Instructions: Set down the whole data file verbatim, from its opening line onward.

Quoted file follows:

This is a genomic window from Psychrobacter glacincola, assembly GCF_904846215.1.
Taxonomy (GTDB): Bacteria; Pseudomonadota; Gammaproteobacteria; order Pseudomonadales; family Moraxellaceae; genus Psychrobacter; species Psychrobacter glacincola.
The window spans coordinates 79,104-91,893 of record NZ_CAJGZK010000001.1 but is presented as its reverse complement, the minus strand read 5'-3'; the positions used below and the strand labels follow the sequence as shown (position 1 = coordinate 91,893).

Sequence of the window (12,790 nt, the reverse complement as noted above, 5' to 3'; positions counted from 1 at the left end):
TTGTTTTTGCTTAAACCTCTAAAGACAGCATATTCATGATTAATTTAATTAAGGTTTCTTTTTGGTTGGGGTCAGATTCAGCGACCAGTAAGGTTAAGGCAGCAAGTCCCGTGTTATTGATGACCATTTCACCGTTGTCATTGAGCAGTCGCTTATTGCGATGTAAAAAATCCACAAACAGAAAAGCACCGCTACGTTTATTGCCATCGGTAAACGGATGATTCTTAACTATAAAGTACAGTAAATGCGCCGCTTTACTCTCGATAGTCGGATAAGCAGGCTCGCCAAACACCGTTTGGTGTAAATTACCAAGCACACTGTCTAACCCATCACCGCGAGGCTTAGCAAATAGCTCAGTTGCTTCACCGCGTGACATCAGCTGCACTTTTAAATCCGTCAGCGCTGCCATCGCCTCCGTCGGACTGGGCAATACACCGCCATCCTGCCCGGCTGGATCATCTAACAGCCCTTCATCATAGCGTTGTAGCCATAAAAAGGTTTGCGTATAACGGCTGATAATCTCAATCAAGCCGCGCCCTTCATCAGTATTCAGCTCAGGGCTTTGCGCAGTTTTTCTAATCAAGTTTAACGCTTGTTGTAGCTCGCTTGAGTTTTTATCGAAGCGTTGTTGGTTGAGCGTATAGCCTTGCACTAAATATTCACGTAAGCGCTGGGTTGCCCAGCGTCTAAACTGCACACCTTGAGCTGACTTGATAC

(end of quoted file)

This is a genomic window from Psychrobacter glacincola, assembly GCF_904846215.1.
Taxonomy (GTDB): Bacteria; Pseudomonadota; Gammaproteobacteria; order Pseudomonadales; family Moraxellaceae; genus Psychrobacter; species Psychrobacter glacincola.
The window spans coordinates 79,104-91,893 of record NZ_CAJGZK010000001.1 but is presented as its reverse complement, the minus strand read 5'-3'; the positions used below and the strand labels follow the sequence as shown (position 1 = coordinate 91,893).

Sequence of the window (12,790 nt, the reverse complement as noted above, 5' to 3'; positions counted from 1 at the left end):
TTGTTTTTGCTTAAACCTCTAAAGACAGCATATTCATGATTAATTTAATTAAGGTTTCTTTTTGGTTGGGGTCAGATTCAGCGACCAGTAAGGTTAAGGCAGCAAGTCCCGTGTTATTGATGACCATTTCACCGTTGTCATTGAGCAGTCGCTTATTGCGATGTAAAAAATCCACAAACAGAAAAGCACCGCTACGTTTATTGCCATCGGTAAACGGATGATTCTTAACTATAAAGTACAGTAAATGCGCCGCTTTACTCTCGATAGTCGGATAAGCAGGCTCGCCAAACACCGTTTGGTGTAAATTACCAAGCACACTGTCTAACCCATCACCGCGAGGCTTAGCAAATAGCTCAGTTGCTTCACCGCGTGACATCAGCTGCACTTTTAAATCCGTCAGCGCTGCCATCGCCTCCGTCGGACTGGGCAATACACCGCCATCCTGCCCGGCTGGATCATCTAACAGCCCTTCATCATAGCGTTGTAGCCATAAAAAGGTTTGCGTATAACGGCTGATAATCTCAATCAAGCCGCGCCCTTCATCAGTATTCAGCTCAGGGCTTTGCGCAGTTTTTCTAATCAAGTTTAACGCTTGTTGTAGCTCGCTTGAGTTTTTATCGAAGCGTTGTTGGTTGAGCGTATAGCCTTGCACTAAATATTCACGTAAGCGCTGGGTTGCCCAGCGTCTAAACTGCACACCTTGAGCTGACTTGATAC